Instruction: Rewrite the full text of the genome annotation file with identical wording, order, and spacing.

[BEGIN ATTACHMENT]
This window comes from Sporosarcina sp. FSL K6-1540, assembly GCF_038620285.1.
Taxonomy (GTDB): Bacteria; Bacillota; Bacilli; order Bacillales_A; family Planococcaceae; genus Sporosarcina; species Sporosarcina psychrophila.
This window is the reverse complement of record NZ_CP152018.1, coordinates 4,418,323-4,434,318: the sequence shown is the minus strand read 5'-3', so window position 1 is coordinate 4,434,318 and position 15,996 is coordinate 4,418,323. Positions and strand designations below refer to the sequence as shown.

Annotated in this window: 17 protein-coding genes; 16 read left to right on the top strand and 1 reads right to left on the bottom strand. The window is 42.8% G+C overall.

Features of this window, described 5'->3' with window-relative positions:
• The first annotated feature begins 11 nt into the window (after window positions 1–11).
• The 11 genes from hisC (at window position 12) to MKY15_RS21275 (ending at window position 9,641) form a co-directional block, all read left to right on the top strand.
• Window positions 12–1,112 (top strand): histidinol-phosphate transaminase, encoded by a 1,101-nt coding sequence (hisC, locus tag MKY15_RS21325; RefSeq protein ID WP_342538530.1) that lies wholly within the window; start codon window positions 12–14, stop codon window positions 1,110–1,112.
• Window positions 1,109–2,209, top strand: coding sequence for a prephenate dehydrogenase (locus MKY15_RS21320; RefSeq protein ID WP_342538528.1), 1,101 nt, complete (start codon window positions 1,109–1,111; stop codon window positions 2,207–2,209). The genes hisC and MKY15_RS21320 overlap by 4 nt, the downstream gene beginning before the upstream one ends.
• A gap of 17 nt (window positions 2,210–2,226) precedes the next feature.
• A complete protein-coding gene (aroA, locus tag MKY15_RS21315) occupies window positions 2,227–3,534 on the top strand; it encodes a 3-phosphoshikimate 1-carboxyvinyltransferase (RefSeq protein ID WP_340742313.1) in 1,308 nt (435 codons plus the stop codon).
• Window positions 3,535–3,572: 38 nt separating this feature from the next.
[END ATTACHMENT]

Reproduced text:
This window comes from Sporosarcina sp. FSL K6-1540, assembly GCF_038620285.1.
Taxonomy (GTDB): Bacteria; Bacillota; Bacilli; order Bacillales_A; family Planococcaceae; genus Sporosarcina; species Sporosarcina psychrophila.
This window is the reverse complement of record NZ_CP152018.1, coordinates 4,418,323-4,434,318: the sequence shown is the minus strand read 5'-3', so window position 1 is coordinate 4,434,318 and position 15,996 is coordinate 4,418,323. Positions and strand designations below refer to the sequence as shown.

Annotated in this window: 17 protein-coding genes; 16 read left to right on the top strand and 1 reads right to left on the bottom strand. The window is 42.8% G+C overall.

Features of this window, described 5'->3' with window-relative positions:
• The first annotated feature begins 11 nt into the window (after window positions 1–11).
• The 11 genes from hisC (at window position 12) to MKY15_RS21275 (ending at window position 9,641) form a co-directional block, all read left to right on the top strand.
• Window positions 12–1,112 (top strand): histidinol-phosphate transaminase, encoded by a 1,101-nt coding sequence (hisC, locus tag MKY15_RS21325; RefSeq protein ID WP_342538530.1) that lies wholly within the window; start codon window positions 12–14, stop codon window positions 1,110–1,112.
• Window positions 1,109–2,209, top strand: coding sequence for a prephenate dehydrogenase (locus MKY15_RS21320; RefSeq protein ID WP_342538528.1), 1,101 nt, complete (start codon window positions 1,109–1,111; stop codon window positions 2,207–2,209). The genes hisC and MKY15_RS21320 overlap by 4 nt, the downstream gene beginning before the upstream one ends.
• A gap of 17 nt (window positions 2,210–2,226) precedes the next feature.
• A complete protein-coding gene (aroA, locus tag MKY15_RS21315) occupies window positions 2,227–3,534 on the top strand; it encodes a 3-phosphoshikimate 1-carboxyvinyltransferase (RefSeq protein ID WP_340742313.1) in 1,308 nt (435 codons plus the stop codon).
• Window positions 3,535–3,572: 38 nt separating this feature from the next.